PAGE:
The Rich Jerk - A Study in Anti-Marketing
I've always been fascinated by "anti-marketing", and how powerful its effect can be if done properly, so when I stumbled upon The Rich Jerk salesletter, I was immediately intrigued.
I'll admit, I'm one of those people who *never* reads a salesletter when I am considering buying something (I do read them when researching techniques, but that's another story), but from the moment I read The Rich Jerk's headline, I couldn't keep from reading the entire thing. Sure, in the back of my brain, I was telling myself that I was only reading it from a research perspective, and that I had no intention of actually purchasing the book. However, by the time I was halfway through the salesletter, I absolutely HAD to buy the ebook. Even if it was just the same rehashed old stuff, this guy deserved my money just for the education (and entertainment!) I got from his salesletter. My point here is that anti-marketing works very well if done right, and The Rich Jerk has done it extremely right
However, after reading the book, I'm pleasantly suprised! The Rich Jerk does indeed contain information that WILL assist you in making more money online?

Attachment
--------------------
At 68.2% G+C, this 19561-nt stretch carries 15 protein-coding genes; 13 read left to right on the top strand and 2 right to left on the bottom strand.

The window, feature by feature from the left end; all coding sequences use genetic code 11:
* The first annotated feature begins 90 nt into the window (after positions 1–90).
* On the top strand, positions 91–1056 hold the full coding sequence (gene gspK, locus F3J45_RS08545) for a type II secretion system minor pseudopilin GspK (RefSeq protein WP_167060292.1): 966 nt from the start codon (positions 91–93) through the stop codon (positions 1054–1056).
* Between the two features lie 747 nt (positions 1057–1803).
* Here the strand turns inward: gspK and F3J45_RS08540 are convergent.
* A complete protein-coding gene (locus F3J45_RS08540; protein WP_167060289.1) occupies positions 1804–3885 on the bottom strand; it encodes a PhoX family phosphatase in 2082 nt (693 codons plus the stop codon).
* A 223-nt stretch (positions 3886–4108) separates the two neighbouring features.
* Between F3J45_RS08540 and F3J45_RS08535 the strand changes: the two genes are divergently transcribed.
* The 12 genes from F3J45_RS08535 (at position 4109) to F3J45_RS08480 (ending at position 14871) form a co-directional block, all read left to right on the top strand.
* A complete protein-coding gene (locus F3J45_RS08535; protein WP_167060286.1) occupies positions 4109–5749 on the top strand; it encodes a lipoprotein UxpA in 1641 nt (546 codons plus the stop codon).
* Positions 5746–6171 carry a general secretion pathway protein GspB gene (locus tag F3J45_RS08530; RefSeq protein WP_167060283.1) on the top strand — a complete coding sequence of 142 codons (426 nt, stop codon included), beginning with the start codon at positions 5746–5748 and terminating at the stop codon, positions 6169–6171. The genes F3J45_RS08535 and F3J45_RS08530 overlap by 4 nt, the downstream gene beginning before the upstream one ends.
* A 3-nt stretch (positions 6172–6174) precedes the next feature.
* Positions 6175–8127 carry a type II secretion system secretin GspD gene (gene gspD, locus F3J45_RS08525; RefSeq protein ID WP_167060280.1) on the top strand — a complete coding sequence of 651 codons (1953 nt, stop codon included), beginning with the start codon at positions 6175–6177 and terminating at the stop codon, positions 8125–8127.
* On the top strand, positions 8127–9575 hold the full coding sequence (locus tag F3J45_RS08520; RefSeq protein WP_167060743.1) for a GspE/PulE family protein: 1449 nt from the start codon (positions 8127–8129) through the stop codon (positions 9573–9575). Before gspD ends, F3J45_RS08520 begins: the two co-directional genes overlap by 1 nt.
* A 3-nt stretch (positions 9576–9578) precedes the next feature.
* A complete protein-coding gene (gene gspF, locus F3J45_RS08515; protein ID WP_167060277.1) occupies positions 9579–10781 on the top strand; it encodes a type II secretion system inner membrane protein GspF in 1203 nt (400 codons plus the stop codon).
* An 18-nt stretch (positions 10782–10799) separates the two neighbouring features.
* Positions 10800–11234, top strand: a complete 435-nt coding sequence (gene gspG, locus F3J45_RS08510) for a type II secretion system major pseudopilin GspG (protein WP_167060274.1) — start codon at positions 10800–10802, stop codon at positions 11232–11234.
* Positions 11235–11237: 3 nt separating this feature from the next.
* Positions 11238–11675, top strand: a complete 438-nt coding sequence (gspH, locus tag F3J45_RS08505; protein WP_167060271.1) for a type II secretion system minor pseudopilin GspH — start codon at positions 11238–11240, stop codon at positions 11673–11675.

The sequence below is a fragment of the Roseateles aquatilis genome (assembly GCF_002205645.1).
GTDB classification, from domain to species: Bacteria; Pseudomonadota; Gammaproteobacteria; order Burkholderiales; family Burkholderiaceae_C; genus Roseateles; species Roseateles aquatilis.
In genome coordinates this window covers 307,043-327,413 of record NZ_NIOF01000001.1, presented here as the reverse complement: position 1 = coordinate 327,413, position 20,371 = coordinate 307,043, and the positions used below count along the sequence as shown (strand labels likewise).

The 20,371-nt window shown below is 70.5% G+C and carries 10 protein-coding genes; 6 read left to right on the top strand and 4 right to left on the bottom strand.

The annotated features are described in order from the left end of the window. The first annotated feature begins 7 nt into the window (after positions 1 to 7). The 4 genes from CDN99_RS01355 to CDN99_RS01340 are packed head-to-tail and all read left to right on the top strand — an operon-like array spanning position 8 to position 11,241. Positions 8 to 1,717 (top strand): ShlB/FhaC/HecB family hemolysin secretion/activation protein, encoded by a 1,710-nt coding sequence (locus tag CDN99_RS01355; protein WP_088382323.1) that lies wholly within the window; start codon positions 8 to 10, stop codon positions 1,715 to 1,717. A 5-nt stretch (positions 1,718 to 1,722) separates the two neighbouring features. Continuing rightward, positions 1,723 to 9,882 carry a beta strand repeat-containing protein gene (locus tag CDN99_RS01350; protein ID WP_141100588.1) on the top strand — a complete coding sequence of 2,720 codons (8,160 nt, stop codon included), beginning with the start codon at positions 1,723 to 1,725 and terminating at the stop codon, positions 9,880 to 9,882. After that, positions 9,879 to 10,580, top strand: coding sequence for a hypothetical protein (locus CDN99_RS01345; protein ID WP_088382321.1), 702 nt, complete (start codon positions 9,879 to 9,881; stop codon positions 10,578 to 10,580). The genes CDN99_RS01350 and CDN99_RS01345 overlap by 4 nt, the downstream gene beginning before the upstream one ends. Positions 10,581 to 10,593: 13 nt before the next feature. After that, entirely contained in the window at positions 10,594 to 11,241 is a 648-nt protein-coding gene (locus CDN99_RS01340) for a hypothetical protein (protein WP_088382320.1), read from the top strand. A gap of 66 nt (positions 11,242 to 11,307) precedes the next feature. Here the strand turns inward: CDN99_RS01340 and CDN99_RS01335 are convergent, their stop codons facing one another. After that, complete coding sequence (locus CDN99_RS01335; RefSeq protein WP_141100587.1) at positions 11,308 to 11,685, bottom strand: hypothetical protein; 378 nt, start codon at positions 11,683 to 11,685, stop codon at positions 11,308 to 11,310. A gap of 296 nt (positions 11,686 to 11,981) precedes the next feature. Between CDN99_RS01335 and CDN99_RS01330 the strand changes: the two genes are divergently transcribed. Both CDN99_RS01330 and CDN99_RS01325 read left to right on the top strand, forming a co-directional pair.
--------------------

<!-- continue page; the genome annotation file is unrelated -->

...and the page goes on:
His writing style is easy to follow, and perfectly understandable if you've been around the internet for a short time, but it is definately not for complete newbies (he does not, for example, take you step by step through registering a domain name or obtaining web hosting) - if you feel like you need any amount of hand-holding, this ebook is not for you.
In the first chaper, entitled "Creating an Affiliate Website that Sells Like Crazy", he covers building affiliate websites to earn commissions from the sales of other people's products. He starts by listing 13 affiliate sites and ranks them as "must join", "maybe join", and "join if [you are] bored". Once you've selected a product to sell, he goes through six specific writing strategies to use on your affiliate site to hook the reader and get them to click through on your affiliate link. He then gives you a complete sample "sales letter" (it's more like an article) with all of his strategies at work.
The third section in chaper one discusses offering rebates to your customers, but it's not just the same old "buy from me and I'll give you part of my affiliate fee back". Rich Jerk delves into specific ways to do refunds that will increase your bottom line as opposed to simply offering a rebate.
In the final section of chaper one, Rich Jerk writes about setting up pay-per-lead sites, where you get paid $10 or so for each person who provides you with his or her information (which you then pass on to a company which pays you for the lead.) I found this section to be a bit light on content, although there is enough there to get his point across. I think this is a technique that has not been explored in-depth by any of the mainstream internet marketing channels, and one that warrants further research.